The plane touches down. You weren’t lucky enough to get a window seat so you wonder what this new outside world will look like. The place that you always dreamed of going, the place where they are in so much need, the poorest place in the world, the starving babies on the commercials. Africa. But when you step out onto the tarmac, it’s just black. You had forgotten the time change, and that it was 8 hours different from what you were used to back home in your comfortable little life. You aren’t able to see the lay of the land because night has already fallen, so you make your way to the hotel that has been prepared for you just outside of Nairobi. As you make your way to the small two bed room complete with mosquito nets and bottled water, you can feel the lack of blood in your legs from sitting on them for 17 hours straight. I guess that it was time for bed, but how could I sleep? My first mission trip, my first time flying out of the country, my first time coming to Africa. My mind was speeding through scenarios. And in trying to calm my thoughts, I began to clear my head of any expectations that I had for the trip. I wanted to go in with an open mind for whatever it was that God wanted to happen on this trip. And there was where I found my nerves letting go.
The next day we attended church at the African Inland Church at Milimani where we caught the end of the Swahili service and then stayed for the remaining English service. If you haven’t heard God praised in Swahili, then you are missing out. I was overwhelmed, and tried my hardest to fight back the tears that so desperately wanted to be let out. To be thousands of miles from home, and when you wake up the next morning, God is there. I know that we all know that God is everywhere all the time, but sometimes it takes seeing something for it to really materialize for you. And that was the case with me. It was such an incredible feeling to know that my God was here in Africa. And that the same God was being praised by the people here in the same way that I praise Him back home. That was the first time that I was really able to grasp the concept of God existing everywhere at once, as childish as that may be.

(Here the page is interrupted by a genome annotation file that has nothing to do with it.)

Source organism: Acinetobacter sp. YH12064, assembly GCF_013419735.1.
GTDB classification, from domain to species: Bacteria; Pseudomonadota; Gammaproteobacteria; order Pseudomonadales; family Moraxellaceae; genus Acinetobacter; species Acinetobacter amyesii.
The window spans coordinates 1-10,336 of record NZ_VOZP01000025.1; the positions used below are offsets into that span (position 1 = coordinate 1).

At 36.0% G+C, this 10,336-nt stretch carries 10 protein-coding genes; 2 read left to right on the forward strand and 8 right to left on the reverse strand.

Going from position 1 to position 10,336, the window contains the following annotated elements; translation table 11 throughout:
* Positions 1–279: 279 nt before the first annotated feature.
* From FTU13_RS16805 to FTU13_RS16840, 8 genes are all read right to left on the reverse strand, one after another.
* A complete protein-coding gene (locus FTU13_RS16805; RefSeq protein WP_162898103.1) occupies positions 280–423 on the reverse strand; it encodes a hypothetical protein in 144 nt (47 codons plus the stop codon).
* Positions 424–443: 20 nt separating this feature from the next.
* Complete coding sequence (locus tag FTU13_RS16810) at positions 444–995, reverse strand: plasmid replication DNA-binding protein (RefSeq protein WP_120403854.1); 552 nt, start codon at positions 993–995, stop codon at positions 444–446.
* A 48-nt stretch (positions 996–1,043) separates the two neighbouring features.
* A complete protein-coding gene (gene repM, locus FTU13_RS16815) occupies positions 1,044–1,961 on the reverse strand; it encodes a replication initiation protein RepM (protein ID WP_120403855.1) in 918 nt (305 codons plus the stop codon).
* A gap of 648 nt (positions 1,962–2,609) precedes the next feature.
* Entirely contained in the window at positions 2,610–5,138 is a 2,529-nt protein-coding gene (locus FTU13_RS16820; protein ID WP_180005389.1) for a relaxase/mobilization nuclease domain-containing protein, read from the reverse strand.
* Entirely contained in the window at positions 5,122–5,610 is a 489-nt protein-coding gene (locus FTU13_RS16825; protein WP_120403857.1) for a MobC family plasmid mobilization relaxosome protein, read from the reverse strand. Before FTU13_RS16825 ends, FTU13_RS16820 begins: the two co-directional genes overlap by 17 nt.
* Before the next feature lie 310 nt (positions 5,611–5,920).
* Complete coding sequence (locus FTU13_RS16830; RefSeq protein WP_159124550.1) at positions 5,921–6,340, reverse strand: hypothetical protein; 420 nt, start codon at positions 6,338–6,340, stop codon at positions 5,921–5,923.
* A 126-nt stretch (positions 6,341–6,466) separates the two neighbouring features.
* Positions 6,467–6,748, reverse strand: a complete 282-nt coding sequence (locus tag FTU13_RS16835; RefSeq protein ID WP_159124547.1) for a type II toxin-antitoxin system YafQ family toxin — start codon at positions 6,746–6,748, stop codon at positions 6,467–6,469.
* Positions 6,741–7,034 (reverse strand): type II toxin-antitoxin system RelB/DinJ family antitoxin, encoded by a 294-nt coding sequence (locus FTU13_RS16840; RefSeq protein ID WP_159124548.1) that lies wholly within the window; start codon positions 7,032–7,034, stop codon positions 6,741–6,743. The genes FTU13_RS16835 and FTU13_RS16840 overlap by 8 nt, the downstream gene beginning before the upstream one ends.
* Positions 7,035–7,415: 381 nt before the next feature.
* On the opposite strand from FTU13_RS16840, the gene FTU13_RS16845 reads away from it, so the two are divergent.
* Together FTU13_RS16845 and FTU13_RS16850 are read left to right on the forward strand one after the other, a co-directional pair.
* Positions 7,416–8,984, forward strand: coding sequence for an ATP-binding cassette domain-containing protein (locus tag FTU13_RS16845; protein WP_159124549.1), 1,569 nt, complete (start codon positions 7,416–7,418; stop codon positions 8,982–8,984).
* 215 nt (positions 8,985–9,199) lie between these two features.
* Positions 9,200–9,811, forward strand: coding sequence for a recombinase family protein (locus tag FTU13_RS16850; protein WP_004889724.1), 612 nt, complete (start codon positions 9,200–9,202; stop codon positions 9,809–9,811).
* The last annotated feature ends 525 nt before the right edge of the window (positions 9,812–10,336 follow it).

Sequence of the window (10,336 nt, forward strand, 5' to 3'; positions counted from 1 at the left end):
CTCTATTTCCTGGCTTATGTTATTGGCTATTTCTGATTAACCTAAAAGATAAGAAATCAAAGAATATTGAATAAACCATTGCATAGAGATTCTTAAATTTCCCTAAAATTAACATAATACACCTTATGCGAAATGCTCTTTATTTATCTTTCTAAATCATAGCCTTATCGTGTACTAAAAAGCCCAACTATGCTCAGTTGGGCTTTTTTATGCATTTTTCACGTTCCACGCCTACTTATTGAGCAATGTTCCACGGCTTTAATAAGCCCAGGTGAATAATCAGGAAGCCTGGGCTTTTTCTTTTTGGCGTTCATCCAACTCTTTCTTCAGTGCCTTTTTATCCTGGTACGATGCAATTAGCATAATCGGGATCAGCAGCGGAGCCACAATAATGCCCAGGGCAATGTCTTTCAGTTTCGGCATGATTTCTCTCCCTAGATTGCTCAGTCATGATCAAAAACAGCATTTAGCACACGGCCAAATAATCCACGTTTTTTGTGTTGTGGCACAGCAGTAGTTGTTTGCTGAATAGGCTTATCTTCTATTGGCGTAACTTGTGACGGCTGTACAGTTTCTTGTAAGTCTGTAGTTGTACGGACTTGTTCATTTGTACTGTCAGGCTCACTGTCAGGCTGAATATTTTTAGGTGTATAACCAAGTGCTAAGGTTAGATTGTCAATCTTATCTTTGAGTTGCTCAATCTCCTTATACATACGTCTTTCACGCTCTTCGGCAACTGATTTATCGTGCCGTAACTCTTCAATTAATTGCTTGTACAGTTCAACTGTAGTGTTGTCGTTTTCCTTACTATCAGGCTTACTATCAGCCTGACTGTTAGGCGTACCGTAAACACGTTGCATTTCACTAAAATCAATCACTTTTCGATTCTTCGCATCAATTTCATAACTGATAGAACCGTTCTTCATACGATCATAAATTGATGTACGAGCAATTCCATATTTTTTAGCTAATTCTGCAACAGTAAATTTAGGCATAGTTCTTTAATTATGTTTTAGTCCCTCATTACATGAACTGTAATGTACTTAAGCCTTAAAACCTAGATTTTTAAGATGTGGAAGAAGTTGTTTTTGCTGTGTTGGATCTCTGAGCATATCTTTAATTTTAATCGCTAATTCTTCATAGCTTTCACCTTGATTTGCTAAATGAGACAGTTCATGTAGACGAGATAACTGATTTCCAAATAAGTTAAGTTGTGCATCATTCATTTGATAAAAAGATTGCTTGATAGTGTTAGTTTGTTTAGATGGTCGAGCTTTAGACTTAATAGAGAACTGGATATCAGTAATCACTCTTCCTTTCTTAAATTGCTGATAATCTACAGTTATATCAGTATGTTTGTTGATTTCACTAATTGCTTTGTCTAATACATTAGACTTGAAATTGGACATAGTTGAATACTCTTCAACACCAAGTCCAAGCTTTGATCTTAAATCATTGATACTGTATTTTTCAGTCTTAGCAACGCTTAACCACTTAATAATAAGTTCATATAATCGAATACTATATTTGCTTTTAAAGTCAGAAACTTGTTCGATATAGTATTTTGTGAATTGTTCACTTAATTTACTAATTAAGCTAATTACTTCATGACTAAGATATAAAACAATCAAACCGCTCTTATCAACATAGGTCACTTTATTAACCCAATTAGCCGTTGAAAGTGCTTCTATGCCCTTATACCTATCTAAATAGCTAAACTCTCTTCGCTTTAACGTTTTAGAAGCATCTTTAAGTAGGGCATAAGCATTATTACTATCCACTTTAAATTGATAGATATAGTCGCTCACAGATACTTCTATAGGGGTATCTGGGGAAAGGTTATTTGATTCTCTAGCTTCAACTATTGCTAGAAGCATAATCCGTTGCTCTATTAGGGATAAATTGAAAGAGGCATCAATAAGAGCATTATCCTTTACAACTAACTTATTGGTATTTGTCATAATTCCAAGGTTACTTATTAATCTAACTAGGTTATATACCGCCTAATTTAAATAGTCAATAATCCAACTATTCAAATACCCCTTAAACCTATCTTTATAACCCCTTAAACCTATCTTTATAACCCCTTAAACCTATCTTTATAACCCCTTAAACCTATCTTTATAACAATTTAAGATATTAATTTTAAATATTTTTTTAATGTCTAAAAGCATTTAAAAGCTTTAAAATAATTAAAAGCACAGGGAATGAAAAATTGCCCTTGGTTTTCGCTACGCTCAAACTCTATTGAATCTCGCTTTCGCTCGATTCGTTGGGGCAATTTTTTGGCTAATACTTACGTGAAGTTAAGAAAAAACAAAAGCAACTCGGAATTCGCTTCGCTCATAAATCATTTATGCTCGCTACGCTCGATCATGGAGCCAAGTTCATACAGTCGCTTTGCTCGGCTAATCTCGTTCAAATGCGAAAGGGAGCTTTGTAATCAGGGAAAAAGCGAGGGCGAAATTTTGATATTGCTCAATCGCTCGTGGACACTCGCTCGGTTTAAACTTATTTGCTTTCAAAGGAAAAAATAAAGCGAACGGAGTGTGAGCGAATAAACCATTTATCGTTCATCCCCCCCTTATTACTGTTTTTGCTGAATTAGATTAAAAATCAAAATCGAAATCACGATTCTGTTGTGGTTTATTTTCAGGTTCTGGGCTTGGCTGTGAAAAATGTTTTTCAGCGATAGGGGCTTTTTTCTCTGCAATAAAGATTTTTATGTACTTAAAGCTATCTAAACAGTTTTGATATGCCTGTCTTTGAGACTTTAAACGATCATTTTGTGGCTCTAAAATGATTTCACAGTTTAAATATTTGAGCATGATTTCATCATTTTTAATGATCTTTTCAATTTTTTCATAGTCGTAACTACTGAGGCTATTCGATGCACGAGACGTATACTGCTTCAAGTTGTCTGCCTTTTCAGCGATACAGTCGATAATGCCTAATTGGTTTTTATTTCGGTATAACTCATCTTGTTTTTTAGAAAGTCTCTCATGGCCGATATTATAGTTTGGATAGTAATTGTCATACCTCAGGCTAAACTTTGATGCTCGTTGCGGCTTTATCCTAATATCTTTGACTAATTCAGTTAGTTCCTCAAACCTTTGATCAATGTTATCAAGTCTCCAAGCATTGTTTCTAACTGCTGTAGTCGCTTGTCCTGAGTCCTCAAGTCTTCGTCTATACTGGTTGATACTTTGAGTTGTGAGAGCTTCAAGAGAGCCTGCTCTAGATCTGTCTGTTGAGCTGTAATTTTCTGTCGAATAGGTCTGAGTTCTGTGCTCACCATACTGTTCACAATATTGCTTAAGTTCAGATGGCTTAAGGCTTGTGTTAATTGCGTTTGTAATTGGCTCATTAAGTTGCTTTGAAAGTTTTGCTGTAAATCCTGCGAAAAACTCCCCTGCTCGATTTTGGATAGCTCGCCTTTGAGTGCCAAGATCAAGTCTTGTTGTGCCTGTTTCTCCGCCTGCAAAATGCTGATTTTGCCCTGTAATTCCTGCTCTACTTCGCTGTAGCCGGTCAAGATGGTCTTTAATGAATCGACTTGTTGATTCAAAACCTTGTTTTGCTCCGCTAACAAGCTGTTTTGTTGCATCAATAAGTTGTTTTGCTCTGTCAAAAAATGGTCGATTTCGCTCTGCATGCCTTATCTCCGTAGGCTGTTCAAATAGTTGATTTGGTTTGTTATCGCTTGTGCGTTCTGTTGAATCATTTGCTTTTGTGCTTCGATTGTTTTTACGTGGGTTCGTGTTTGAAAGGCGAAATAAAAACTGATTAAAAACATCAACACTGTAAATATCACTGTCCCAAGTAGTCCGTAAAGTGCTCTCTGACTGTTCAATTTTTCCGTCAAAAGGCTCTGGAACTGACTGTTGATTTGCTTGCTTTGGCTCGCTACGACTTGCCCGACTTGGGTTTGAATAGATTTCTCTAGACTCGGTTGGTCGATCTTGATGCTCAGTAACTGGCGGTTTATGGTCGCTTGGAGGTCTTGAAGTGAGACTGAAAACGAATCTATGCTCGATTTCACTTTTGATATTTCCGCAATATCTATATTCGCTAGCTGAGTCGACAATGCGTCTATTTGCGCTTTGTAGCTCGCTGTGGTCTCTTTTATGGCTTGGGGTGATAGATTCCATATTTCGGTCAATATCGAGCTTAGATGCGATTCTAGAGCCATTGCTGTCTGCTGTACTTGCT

As church drew to a close we made the trek from Nairobi to the mountain town of Kijabe about 30 minutes north. As we drove, I began to see “real Africa.” I saw the poor. I saw the poverty. I saw the homelessness. The sadness. The filth. But it was nothing that I expected. I expected I would have a sense of helplessness and that I would be overwhelmed with what I saw. But it was different. Because in all that devastation, and in all that poverty I think I experienced true joy. In the faces of the little boys talking and laughing on the side of the road, or the little girls that were chasing one another in the field, I saw that raw, unadulterated joy. There weren’t complaints. There weren’t distractions from what was making them happy. They were in the moment, grateful to be alive. With nothing, they were happier than most of us who have everything. This wouldn’t be the last time that I noticed this.
The sun was beginning to set as we drove to the top of the ridge. The road veered to the left and people on either side stared as the bus full of Americans turned into the Kijabe station road. At the turn off, the locals had their shops set up selling fruits and vegetables, shoes, souvenirs, crafts, and whatever else that they had to keep themselves afloat. We made our way down the dirt road, weaving back and forth to miss the potholes, big ones at least, the brakes were hot enough on the bus that you could feel them through the floor board and smell them with every breath. When we pulled into the CURE International hospital mission I could tell that there was a different atmosphere. The people started to wave, the kids started to smile and make excited waves back rather than the cold stares that we had been used to in the city from the night before and the ride that morning. So as the van came to a stop at the bottom of the hill, parked on the side of the mountain that had been terraced out to fit the building on, and there was a moment of silence before the doors slammed open and people began talking about how excited that they were to be there. In that moment, I could tell God was there.
As I looked out through the top of the half tinted bus window I was drawn into the sunset, sliding down right over the mountains in front of us. It was like nothing I had ever seen before. Here come the tears. I was overwhelmed by the beauty. It screamed God’s signature. The most beautiful scenery that I had ever seen, in the place that I would have least expected it. Wasn’t Africa grasslands and dessert? No. Africa was beautiful. From the moment we pulled in, I knew that I would never be the same. And it was only day one.